How to Remove NoFollow From Comment Author Links in WordPress

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There are two types of links in the WordPress comments section. The first is the one pointing to the website of the comment author. It’s the optional URL you enter whenever you post a comment on the standard WordPress response form. The second is links within the actual comment itself.

Current “NoFollow” Policy

For several years, WordPress has followed a standard policy for both these kinds of links. It automatically “nofollows” them. This means that search engines are explicitly instructed not to follow through with these links and index them. The reason for this is that WordPress sites are easily targeted by spammers and hackers looking to obtain valid backlinks. The “NoFollow” policy of the WordPress comment section was meant to discourage this practice.

However as any owner of a WordPress site will tell you, this doesn’t seem to have any appreciable impact on the number of spam comments received. Rather, users have to use plugins like Akismet and other spam control techniques to stave off undesirable comments. So the continued use of “NoFollow” is questionable at best.

If you want to encourage comments on your blog, it doesn’t hurt to give commenters a bit of an additional perk. By removing the “nofollow” directive embedded in all WordPress comment author links, you show your commenters that participation in your site is a great idea. Over time, you can build up a strong community. This kind of tactic is especially useful for new blogs looking to build a reputation.

There are many WordPress plugins that allow you to remove the “NoFollow” attribute from WordPress comment author URLs. However, why clutter up your site with yet another plugin when a tiny bit of code can accomplish the same thing? Here’s how to go about it.

Removing “NoFollow” via Code

Normally, WordPress comments are wrapped in a rel=”nofollow” attribute attached to the HTML of a comment author link. For example, here’s what it looks like on my blog:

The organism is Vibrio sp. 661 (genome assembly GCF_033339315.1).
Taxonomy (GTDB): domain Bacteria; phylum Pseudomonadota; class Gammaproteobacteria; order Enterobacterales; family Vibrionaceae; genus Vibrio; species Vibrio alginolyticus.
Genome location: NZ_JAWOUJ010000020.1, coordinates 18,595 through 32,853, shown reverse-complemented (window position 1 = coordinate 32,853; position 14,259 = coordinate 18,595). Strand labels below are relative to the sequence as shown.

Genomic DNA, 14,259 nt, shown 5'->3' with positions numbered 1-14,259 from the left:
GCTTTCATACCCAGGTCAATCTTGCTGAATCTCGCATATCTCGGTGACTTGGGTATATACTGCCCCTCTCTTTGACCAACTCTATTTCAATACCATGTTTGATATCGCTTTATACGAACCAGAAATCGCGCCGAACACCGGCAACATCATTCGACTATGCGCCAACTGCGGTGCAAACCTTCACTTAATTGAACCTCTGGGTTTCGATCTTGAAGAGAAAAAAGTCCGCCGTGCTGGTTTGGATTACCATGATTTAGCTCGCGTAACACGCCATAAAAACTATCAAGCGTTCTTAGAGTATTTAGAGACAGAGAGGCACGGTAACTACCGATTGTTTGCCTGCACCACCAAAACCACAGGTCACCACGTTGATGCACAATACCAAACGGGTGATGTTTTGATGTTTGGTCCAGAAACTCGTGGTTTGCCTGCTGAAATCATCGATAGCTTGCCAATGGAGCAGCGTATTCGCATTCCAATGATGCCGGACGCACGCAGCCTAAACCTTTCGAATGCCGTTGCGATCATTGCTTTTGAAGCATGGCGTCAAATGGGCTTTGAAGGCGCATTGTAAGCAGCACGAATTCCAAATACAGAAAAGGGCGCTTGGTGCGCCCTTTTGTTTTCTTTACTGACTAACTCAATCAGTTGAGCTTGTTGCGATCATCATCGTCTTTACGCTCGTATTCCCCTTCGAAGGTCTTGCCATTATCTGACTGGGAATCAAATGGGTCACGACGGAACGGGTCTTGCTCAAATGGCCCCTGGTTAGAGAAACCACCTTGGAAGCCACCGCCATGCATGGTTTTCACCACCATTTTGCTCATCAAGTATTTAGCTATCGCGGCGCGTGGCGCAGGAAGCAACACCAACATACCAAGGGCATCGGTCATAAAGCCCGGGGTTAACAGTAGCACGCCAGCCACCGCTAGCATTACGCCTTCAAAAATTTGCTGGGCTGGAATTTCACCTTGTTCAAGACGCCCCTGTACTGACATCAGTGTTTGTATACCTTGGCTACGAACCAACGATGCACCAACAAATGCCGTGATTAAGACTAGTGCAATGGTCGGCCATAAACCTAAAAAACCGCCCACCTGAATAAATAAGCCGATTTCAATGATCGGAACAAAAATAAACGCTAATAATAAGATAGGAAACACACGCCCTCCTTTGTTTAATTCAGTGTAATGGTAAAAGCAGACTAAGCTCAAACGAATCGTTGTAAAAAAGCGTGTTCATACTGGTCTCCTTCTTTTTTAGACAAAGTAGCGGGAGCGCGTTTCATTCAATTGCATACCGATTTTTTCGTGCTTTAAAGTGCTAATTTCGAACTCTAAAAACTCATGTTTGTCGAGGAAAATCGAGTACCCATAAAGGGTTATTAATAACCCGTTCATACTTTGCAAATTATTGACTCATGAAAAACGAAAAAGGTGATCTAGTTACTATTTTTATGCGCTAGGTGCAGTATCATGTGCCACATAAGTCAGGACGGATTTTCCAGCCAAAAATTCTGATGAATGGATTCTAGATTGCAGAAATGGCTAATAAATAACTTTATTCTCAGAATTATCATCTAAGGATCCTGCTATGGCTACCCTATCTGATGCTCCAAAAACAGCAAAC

normally links are nofollow

In the screenshot above, we have an “external” attribute along with “nofollow”. In fact, it’s impossible to tell in advance whether the “rel” is going to have a single attribute, or more. Because of this complication, it’s not as easy as a simple search and replace. We have to take into account the fact that there can be multiple attributes for the “rel” tag. And maybe not a rel attribute at all!

Open your functions.php file and paste in the following code before the closing ?> PHP tag:

function remove_nofollow($return, $author, $comment_ID) {
        $return= preg_replace("/(<a[^>]*[^\s])(\s*nofollow\s*)/i", "$1", $return);
        $return= preg_replace("/(<a[^>]*[^\s])(\s*rel=[\"\']\s*[\"\'])/i", "$1", $return);
        return $return;
add_filter( 'get_comment_author_link', 'remove_nofollow');

If you don’t know how to add code like this in WordPress, check out my earlier tutorial on how to do so. This snippet simply hooks into the “get_comment_author_link” filter and uses some complex regular expression magic to remove the “nofollow” attribute from the “rel” tag. And if it happens to be the only attribute and we’re left with an empty “rel” tag, it removes that as well. After saving my functions.php with the new code added in, here’s what the same screenshot above looks like now.

nofollow removed

As you can see, the “nofollow” attribute has vanished but the “external” remains intact. If you’re wondering what the results would be like for a different string, you can check out this excellent preg_replace online tester. Simple use the three parameters of preg_replace to place in the fields of the site and see what the output is after running it through the two function calls!

This simple code changes all the comment author links on WordPress to “DoFollow”. It’s a great little perk for regular comments on new blogs, provided you take care to monitor spam.

One Reply to “How to Remove NoFollow From Comment Author Links in WordPress”!

  • Hello, I added this to the functions.php for my child theme and it has stripped back a lot of other design elements for the default blog posts (see which previously looked like ( It successful took the “NoFollow” attributes out, but I had to revert back to the previous ‘code free’ file for now until I could solve the issue. Once I figure out what works I’ll share the details here.

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